Tuesday, March 17, 2009

We Don't Need a Surge in American Cities

Radley Balko had this excellent, excellent post yesterday on the problems of fighting crime the same way we fight wars. Balko's response was prompted by this statement from Harvard criminologist William Stuntz:

The war in Iraq bears more than a passing resemblance to the battle against violent street gangs in the roughest parts of American cities. The tactics Petraeus used to win that war are eerily similar to the tactics the best police chiefs use to rein in gang violence. But better tactics alone cannot do the job. In Boston as in Baghdad, those tactics work only if the police forces that use them have enough personnel: lots of police boots on the most violent ground.

Today, that condition is not satisfied. Most American cities are underpoliced, many of them seriously so. Instead of following the Bush/Petraeus strategy, the United States has sought to control crime by using small police forces to punish as many criminals as possible. As all those who have even a passing familiarity with contemporary crime statistics know, that approach–call it “efficient punishment”–does not work. Like the Army in pre-surge Iraq, the nation’s criminal justice system is in a state of crisis. America needs another surge, this one on home territory.

Here's part of Balko's response and I highly recommend you go and read the rest of his post:

I don’t entirely disagree with Stuntz. There is some academic support for the idea that more cops on the streets can lead to a reduction in crime. And I’m certainly with him when he argues that throwing astronomically high numbers of people in prison isn’t a healthy way to deal with crime.

But if we’re going to put more cops on the streets, we need to emphasizing the right kind of policing, where cops become an active part of their communities. The problem with policing today isn’t so much a lack of personnel, it’s that it’s plagued by a structure of perverse incentives and a lack of accountability and transparency, problems driven by 40 years of get-tough-on-crime rhetoric and war imagery from politicians and law-and-order activists. Police departments have become driven by statistics (a mentality exacerbated by competitive federal grants, like Byrne Grants, that hinge on arrest and seizure data). Stuntz doesn’t mention the drug war, which I’d argue is not only a huge contributor to inner city violence, but the driving force behind most of these improper incentives. But let’s put that aside. My intent here isn’t necessarily to debate drug prohibition, though it lurks behind much of the discussion.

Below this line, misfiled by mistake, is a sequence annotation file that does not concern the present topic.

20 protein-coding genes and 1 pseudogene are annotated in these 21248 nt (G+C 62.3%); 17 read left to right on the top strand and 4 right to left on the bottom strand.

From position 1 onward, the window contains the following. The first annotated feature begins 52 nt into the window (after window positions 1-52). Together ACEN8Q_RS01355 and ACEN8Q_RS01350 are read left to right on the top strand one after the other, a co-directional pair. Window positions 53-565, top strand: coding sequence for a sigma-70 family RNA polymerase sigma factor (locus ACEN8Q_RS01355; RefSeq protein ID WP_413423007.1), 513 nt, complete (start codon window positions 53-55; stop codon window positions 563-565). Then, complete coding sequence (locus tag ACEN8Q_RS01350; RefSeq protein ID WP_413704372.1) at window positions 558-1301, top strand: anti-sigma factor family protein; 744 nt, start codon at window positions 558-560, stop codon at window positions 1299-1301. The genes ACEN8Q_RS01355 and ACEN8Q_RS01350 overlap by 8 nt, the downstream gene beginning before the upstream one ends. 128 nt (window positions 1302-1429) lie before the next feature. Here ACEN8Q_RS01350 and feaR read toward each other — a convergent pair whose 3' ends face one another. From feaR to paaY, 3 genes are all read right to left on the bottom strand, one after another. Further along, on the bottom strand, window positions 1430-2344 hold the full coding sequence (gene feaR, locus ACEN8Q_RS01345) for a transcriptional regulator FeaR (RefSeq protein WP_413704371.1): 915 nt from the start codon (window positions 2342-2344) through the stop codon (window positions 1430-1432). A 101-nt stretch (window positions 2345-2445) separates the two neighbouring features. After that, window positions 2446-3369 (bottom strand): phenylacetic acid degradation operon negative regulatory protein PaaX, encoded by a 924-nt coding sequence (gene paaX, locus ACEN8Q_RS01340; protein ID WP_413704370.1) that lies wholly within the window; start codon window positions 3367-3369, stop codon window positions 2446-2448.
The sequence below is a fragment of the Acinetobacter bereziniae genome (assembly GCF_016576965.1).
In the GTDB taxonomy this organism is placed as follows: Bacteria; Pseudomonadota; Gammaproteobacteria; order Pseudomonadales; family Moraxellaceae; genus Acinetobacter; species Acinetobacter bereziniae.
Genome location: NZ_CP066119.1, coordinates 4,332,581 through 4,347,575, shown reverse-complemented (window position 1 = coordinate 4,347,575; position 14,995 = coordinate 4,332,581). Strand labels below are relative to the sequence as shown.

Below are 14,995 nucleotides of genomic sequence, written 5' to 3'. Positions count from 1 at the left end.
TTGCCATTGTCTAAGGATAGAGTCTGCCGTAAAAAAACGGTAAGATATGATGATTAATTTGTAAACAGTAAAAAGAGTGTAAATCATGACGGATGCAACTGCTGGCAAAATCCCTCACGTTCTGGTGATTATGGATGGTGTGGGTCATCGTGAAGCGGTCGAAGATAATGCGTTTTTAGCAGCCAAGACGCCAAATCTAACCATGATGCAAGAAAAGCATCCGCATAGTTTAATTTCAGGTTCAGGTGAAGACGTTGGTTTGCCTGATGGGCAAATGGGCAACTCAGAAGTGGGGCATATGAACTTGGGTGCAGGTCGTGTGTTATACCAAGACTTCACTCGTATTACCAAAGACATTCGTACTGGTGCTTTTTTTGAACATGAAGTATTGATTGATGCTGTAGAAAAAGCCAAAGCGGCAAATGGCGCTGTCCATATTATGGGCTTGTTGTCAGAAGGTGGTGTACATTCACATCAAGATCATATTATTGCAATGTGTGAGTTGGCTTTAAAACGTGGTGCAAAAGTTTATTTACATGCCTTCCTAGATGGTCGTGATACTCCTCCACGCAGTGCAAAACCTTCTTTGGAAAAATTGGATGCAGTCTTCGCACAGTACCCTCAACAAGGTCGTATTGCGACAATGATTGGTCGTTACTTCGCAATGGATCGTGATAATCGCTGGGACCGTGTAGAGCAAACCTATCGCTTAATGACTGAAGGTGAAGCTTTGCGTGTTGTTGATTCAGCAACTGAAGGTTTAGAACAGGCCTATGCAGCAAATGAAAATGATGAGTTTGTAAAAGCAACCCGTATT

The problems accompanying the fact that there are entire communities who no longer trust the police charged with protecting them aren’t going to go away once we put more cops in the neighborhood. That will likely only make things worse. We first need a major overhaul in the way police interact with the communities they serve. Policing has become too reactionary, too aggressive, too us-versus-them. Bad cops are in the minority, but good cops cover for them. And far too many officers subscribe to a soldier’s mentality, and take too literally the idea that theyr’e fighting a “war” on drugs or crime. It’s a toxic state of mind that older officers will tell you (and have told me) is more and more common, even as violent crime and the number of officers killed in the line of duty have plummeted.

I can't put it any better, but I think it's important to note this is a point that libertarians and critics of the drug war more often than not fail to actually make. Regardless of your opinions of what should and shouldn't be illegal, there are real problems with the mindset that we need to fight a war on crime. War is nasty business, but police work shouldn't be. War is about crushing your enemy, but police work should be first and foremost about- as Balko says- protecting communities. We can debate drugs all we'd like, but maybe the real first step needs to be changing our attitudes about law enforcement.


Post a Comment

<< Home